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Post-convocation challenge: Translate event’s message into practice

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By Carol Zimmermann

WASHINGTON (CNS) — Many of the Catholic leaders attending the July 1-4 gathering in Orlando, Florida, have been to enough retreats or conferences over the years to know that the real challenge comes when they try to put what they heard into practice.

Inspired and a little overwhelmed could describe the follow-up reaction of some delegates from the “Convocation of Catholic Leaders: The Joy of the Gospel in America” who spoke to Catholic News Service near the end of the conference, when they returned home, or as was the case for one delegate — when she went straight to a vacation.

“I took 30 pages of handwritten notes and I’m trying to copy them while I can still read them,” said Deacon Christopher Ast, director of the Office of the Permanent Diaconate for the St. Louis Archdiocese.

He said he is still processing some of the breakout sessions he attended that took a close look at the work the church is doing and its challenges ahead. He also is convinced the archdiocesan delegation of 20 should “get together as a group soon than later” to figure out as “how to roll this out” to parishes and Catholic agencies and service providers.

The delegation met each night during the convocation to share what they were getting out of the convocation and they plan to meet in mid-July to discuss next steps.

Krisanne Vaillancourt Murphy, a parishioner from St. Peter’s Church in Washington and a delegate with the Washington Archdiocese, said she felt she was “still on a high” two days after the convocation ended.

She didn’t think the feeling would get put aside either because the delegation already met for two hours before heading home to “capture that emotion and analyze what the Spirit was doing,” she told CNS.

The group plans to meet again in a month, but she said that initial discussion showed how people were personally touched by the four-day event and also were asking tough questions about what they were “still wrestling with” — challenges for their parishes, the archdiocese and the broader U.S. church.

Vaillancourt Murphy, who leads a diocesan marriage prep program with her husband, said what she found most inspiring about the convocation was how church leaders seemed to be willing to try something new — “another way we haven’t tried.”

She said working out the details of how the church can better reach out to people puts convocation delegates at the start of something new akin to the closing words of Mass: “Go forth to love and serve the Lord.”

“Our story is just beginning,” she said.

Cindy Black, a delegate from the Diocese of Fort Wayne-South Bend, Indiana, similarly felt that her delegation should be “very intentional about laying out a plan of how we will do things differently after this.”

Black, executive director of Redeemer Radio, a Catholic radio station based in Fort Wayne, said the delegation, like many other groups, talked about what they were getting out of the convocation during lunches. But she looks forward to a future follow-up to “unpack” the convocation’s message and not necessarily start new programs but instead simply find ways to integrate what they learned about being missionary disciple “into our lives.”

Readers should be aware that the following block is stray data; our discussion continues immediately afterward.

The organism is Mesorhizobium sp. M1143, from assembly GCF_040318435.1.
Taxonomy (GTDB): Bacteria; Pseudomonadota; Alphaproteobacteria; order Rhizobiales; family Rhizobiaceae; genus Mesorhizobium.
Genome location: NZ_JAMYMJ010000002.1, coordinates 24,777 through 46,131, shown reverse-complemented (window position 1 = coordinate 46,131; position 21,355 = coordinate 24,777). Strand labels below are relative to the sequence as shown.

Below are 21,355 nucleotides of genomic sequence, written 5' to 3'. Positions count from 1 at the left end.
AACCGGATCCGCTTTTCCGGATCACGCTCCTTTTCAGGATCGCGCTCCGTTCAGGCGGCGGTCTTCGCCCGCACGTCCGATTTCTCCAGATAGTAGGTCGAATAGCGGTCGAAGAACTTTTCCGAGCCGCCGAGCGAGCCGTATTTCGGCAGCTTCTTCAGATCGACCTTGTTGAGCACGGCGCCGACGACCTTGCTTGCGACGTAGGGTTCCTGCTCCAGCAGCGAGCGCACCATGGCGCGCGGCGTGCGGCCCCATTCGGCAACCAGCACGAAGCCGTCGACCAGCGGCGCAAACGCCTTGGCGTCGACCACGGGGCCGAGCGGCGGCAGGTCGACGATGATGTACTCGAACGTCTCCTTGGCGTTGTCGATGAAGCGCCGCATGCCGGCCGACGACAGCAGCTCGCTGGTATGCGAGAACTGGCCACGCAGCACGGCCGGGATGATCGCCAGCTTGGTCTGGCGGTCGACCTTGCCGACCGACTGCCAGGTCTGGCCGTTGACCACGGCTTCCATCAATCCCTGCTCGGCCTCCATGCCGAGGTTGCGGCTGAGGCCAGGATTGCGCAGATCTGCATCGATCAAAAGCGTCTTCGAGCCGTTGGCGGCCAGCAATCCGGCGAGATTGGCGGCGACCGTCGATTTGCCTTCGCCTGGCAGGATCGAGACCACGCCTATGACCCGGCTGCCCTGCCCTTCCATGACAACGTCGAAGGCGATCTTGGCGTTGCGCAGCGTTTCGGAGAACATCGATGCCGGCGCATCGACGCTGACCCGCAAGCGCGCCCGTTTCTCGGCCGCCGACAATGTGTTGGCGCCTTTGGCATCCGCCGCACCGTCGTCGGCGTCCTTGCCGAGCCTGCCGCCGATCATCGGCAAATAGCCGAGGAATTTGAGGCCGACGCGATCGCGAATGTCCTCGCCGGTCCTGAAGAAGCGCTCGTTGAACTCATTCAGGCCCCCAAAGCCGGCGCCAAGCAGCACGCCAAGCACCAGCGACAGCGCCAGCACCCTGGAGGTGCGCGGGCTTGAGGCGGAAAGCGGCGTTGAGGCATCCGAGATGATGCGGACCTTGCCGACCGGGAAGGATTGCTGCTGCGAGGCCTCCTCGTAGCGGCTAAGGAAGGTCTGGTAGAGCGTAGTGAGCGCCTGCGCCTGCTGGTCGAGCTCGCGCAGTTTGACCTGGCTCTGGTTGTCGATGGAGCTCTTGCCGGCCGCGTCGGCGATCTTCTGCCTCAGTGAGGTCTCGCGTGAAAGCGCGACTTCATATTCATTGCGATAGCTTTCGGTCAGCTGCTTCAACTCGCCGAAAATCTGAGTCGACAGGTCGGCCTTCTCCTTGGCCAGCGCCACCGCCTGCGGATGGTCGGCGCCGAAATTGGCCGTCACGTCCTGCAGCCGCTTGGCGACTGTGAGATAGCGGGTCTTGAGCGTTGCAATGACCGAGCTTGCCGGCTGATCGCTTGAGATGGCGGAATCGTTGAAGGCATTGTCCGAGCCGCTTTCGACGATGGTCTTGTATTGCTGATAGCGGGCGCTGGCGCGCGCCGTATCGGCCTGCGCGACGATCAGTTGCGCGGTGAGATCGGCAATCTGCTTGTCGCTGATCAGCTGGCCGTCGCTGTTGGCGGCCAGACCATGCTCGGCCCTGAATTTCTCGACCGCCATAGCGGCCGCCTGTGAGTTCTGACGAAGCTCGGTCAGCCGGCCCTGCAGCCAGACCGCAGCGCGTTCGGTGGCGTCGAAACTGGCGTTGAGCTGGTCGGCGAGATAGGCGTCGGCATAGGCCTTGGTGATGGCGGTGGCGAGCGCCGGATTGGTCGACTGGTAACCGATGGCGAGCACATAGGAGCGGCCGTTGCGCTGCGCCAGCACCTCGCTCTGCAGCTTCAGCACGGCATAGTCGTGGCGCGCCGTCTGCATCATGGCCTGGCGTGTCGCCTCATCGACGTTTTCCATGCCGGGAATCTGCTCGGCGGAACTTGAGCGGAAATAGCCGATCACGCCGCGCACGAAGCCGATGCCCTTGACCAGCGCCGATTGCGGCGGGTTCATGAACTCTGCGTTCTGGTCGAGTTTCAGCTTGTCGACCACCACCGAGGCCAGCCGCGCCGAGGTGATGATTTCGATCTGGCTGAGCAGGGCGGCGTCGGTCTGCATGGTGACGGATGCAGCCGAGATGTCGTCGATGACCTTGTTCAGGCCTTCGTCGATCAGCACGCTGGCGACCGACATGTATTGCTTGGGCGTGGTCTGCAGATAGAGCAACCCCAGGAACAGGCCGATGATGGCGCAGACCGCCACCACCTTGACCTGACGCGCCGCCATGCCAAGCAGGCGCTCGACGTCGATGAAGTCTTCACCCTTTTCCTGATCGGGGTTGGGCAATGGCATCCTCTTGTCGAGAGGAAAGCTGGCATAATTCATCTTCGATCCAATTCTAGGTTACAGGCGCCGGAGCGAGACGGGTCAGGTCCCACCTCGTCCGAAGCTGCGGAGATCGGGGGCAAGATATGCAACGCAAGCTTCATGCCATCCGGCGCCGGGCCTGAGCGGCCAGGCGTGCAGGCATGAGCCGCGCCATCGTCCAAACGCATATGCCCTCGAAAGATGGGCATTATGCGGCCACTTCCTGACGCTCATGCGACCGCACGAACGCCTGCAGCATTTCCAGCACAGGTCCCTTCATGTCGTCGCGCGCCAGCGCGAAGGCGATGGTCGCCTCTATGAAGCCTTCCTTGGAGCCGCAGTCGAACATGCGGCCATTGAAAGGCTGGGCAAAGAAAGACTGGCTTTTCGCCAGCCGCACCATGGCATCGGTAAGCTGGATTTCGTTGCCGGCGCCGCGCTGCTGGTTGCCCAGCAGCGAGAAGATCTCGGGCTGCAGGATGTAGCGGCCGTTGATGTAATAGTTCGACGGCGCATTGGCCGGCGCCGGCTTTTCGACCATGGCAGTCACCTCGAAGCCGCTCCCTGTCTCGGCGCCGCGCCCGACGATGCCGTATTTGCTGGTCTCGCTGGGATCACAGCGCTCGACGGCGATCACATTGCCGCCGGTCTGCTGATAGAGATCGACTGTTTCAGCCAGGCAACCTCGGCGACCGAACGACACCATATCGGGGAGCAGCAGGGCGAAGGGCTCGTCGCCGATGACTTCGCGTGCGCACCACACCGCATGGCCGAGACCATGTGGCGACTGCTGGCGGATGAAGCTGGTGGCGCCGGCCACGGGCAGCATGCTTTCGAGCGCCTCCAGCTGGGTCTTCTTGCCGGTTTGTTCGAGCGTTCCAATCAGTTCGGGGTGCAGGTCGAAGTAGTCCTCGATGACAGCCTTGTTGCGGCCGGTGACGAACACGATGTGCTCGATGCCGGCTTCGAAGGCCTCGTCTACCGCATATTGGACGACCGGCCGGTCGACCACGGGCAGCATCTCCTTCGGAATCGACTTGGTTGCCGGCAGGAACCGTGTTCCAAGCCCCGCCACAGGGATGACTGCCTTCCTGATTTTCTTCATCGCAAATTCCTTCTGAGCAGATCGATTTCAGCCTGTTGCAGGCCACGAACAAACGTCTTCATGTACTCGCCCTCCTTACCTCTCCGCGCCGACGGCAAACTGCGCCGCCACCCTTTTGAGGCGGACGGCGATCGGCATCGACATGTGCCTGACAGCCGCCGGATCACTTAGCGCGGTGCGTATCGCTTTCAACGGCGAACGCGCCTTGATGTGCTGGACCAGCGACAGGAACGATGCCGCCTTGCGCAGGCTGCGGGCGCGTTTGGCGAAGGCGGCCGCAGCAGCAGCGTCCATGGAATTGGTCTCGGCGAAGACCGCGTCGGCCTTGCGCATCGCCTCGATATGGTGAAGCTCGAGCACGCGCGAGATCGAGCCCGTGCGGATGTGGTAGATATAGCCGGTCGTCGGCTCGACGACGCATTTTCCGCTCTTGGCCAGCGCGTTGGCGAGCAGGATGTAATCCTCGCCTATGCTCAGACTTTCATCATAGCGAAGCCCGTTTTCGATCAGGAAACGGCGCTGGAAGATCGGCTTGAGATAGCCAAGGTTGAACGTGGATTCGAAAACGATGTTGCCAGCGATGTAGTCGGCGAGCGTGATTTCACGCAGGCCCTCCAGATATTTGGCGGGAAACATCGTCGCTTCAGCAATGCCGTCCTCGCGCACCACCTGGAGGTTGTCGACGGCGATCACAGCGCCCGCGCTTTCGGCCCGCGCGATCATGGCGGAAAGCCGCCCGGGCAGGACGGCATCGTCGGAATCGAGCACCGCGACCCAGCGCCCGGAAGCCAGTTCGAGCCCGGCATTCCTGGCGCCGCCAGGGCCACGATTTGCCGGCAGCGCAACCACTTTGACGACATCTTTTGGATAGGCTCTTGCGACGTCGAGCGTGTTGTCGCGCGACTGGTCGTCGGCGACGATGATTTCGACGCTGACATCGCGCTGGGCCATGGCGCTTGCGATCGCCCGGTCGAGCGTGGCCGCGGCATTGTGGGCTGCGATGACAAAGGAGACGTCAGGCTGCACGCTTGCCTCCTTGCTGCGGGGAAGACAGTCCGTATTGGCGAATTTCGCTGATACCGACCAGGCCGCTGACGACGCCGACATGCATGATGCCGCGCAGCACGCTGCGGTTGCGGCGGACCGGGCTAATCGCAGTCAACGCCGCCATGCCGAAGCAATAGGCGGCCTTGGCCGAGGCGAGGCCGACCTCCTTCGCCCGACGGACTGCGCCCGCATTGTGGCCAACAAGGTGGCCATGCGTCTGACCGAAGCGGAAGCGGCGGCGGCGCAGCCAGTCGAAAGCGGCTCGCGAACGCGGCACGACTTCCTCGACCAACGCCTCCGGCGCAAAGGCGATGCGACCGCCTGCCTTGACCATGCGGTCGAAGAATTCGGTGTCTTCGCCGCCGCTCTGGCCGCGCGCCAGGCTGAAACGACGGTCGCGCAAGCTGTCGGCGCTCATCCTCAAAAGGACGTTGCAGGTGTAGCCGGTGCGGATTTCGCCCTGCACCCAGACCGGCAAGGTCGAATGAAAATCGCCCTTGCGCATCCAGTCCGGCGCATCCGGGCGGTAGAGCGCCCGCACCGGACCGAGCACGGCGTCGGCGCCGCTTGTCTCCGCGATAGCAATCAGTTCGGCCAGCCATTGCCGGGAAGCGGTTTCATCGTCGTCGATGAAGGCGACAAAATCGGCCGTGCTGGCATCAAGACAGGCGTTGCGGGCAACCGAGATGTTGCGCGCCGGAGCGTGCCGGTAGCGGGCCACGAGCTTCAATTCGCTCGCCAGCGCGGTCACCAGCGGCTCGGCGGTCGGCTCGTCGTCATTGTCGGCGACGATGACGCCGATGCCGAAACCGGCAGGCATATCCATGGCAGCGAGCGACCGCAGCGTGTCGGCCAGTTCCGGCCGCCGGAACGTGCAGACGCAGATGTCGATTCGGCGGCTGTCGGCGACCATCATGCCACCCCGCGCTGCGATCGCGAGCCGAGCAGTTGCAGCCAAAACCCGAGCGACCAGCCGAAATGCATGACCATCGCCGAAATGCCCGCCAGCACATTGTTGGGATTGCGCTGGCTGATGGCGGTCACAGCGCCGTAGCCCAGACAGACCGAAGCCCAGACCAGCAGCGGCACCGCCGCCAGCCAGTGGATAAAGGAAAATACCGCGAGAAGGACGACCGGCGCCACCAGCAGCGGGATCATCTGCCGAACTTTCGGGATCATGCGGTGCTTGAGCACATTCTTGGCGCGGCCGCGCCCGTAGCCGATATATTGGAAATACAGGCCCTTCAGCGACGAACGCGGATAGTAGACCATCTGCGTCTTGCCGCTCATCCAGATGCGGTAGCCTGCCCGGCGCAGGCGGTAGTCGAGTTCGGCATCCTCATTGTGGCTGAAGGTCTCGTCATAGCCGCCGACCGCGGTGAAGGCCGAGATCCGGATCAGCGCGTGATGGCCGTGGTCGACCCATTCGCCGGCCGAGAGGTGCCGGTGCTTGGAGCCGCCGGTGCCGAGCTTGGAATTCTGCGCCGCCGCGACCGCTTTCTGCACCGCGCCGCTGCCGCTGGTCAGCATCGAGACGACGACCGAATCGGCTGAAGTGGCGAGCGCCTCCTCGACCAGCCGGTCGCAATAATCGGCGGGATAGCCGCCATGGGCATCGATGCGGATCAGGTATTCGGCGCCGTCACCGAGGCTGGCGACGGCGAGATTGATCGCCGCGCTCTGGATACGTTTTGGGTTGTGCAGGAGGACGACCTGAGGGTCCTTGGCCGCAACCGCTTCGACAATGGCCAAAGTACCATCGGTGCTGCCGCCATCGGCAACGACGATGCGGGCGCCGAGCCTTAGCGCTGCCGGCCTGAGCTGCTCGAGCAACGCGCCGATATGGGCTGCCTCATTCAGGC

She said the number of people at the convocation — the 3,500 delegates, who gave up their time on a July 4 holiday weekend — said something too. “All those people were willing to sacrifice and go to learn and be challenged. They didn’t go to be patted on back but to learn: How can I share Christ better?” she said.

The next steps for many of the delegates remained unclear but they still knew something would come of the experience.

Amelia Jean, a 17-year-old delegate from the Diocese of Rockville Centre, New York, and maybe the youngest attendee, was advised by other delegates to take on a leadership role in the church after she spoke up at a breakout session called “Youth on the Margins” where she was surprised she was the only young person in the room.

Jean, who just graduated from high school and is starting college in the fall, said her primary church involvement has been as an altar server at St. Martha’s Parish on Long Island.

She told the delegates they would likely not survive in her high school as she spoke about challenges teenagers face. She also stressed that young people want to be heard, and in that same vein, she said they might see her on a panel at a future gathering.

Young adults also want to be heard, a group of young adult ministers told CNS July 3, pointing out they were glad convocation delegates were hearing tough challenges about the number of young Catholics leaving the church.

The challenge to reach the growing number of “nones” — those who claim no religion, even if they were raised Catholic — means church leaders will need to do things differently at the parish and diocesan level taking direction from “Evangelii Gaudium” — Pope Francis’ apostolic exhortation on the church’s mission to evangelize the modern world — and from the upcoming Synod of Bishops on youth and vocations, the youth leaders said.

“It will take time and there might be a period of mourning” as parishes learn to do things differently, said Jonathan Lewis, director of young adult ministry and evangelization for the Washington Archdiocese, but he added: “If you can reach young adults, you can reach everyone.”

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Follow Zimmermann on Twitter:@carolmaczim.

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